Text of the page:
Longitudinal trends of daily visitor counts indicated relatively stable overall site traffic for the first 3 months of 2020. A large spike in daily readership was observed between March 23 to March 26. This was followed by variable daily site traffic before it returned to relative stability in the third and fourth weeks of April. Interestingly, while prior literature has documented increased information-seeking behavior in the first 1 or 2 days following local announcements of outbreaks, this large spike in site traffic appeared to be primarily attributable to a site that published summaries covering research on hydroxychloroquine and its potential therapeutic application for treating COVID-19 . Daily visitor counts dropped in the following weeks but remained above the baseline average. This is possibly indicative of readership retention. Furthermore, while average read times remained fairly stable with an SD of less than 10% over the study period, a substantial decrease in average read times coincided with this peak in visitor count; the decreased average read time was 30.3%. Although this was not confirmed in our site analysis, we believed that this decrease in average read time may be reflective of the site’s larger reach to the general public compared to the normal demographic of the site’s readers—health care professionals. Overall, our results indicate that secondary sources such as medical news sites may have readership data that are more heavily influenced by the gravity and popularity of individual research articles than by other potential factors, such as infection count or other trends related to the pandemic. However, this will need to be further validated in future studies. To our knowledge, these findings represent the first characterization of open-access medical news readership trends during an international health crisis.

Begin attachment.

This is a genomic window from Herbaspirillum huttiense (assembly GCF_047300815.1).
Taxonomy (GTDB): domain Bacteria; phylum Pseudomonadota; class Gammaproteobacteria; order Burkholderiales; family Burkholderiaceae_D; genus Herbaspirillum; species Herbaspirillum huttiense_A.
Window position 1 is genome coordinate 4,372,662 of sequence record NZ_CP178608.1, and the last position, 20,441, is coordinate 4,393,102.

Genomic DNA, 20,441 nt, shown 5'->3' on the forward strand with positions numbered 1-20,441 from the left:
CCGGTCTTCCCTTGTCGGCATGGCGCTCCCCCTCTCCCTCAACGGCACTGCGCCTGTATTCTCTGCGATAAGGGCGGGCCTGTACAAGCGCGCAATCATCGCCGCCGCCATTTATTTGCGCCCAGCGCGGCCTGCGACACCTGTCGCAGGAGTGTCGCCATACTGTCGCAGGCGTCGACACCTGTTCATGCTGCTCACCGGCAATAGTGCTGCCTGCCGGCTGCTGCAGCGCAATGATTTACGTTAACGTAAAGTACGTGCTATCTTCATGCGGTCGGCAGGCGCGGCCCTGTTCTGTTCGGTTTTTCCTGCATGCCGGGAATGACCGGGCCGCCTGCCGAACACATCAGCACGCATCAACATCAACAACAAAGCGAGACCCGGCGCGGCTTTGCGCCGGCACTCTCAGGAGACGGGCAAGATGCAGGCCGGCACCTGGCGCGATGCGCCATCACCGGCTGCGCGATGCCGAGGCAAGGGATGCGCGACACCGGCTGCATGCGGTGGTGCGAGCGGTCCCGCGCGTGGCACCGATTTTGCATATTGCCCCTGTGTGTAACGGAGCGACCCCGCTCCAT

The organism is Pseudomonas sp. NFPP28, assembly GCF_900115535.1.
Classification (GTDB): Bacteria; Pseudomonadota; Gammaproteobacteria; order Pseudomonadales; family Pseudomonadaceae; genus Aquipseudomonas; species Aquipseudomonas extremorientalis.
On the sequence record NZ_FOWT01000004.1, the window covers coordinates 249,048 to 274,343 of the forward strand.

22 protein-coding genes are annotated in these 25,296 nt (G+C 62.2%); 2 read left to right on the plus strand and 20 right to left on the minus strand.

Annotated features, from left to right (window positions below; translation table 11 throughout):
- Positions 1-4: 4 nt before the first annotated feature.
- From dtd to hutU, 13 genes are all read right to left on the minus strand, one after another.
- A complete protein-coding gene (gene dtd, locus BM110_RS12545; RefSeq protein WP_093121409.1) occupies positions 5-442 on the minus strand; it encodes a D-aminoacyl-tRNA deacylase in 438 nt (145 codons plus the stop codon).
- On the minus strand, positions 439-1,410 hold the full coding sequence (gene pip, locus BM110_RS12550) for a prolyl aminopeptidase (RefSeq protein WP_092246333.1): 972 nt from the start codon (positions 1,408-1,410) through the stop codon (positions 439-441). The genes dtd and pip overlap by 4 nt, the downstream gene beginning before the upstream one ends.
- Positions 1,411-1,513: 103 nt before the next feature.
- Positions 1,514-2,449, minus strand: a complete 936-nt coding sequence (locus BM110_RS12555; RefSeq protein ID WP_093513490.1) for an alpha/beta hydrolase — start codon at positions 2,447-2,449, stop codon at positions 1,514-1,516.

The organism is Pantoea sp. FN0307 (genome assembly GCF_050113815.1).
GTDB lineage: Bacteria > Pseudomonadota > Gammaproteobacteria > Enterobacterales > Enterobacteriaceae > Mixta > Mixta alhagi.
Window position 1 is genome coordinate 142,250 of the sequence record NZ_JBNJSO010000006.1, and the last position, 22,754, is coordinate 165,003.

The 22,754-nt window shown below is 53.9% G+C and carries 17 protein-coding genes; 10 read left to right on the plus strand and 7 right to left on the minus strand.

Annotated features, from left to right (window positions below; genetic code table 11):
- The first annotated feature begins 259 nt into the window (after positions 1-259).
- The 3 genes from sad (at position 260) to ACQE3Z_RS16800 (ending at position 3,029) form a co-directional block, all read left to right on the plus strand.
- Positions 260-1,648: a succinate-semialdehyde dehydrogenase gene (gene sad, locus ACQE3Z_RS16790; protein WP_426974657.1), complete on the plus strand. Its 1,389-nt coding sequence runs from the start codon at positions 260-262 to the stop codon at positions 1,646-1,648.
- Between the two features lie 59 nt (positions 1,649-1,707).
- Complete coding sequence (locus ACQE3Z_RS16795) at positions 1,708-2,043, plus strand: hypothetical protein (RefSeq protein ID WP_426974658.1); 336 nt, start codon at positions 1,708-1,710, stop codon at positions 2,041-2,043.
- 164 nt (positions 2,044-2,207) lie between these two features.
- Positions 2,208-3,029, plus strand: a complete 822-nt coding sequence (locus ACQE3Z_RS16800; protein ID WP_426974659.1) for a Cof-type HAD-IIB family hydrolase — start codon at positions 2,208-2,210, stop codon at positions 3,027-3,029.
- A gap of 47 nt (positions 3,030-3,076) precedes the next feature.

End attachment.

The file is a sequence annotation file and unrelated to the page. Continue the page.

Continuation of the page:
In our review of the survey results, the survey data collected appeared to corroborate the findings of the site data comparisons. Unsurprisingly, the majority of respondents (114/121, 94.2%) to the survey, who were subscribers of 2 Minute Medicine, were primarily composed of those directly involved in health care. The survey results indicated that users preferred open-access medical news sources such as 2 Minute Medicine as their primary source of information about pandemic-related research. This is based on both the overall agreement responses on the Likert scale and the fact that a greater proportion of respondents indicated that such sources were their primary news source compared to the proportion who used journals, journal newsletters, and mainstream media as their primary news source. The transition to using sources such as open-access new sources and newsletters may be increasing in prevalence due to the explosive growth in the volume of scientific literature being published per year . The use of these alternative sources may provide readers with a means to sort through such literature and identify research with the highest impact to guide their reading. Interestingly, the use of 2 Minute Medicine appeared to influence the respondents’ overall consumption of medical literature, as readers indicated that they read a greater number of articles via direct journal access following their introduction to the website. In terms of the demographic data acquired in the study, it is of note that despite people’s increased interest in 2 Minute Medicine and its articles covering COVID-19–related research, the vast majority of subscribers to the website continue to be composed of respondents who are directly involved in the health care field. As such, further investigations may be needed to characterize the readership trends and preferences of the general public.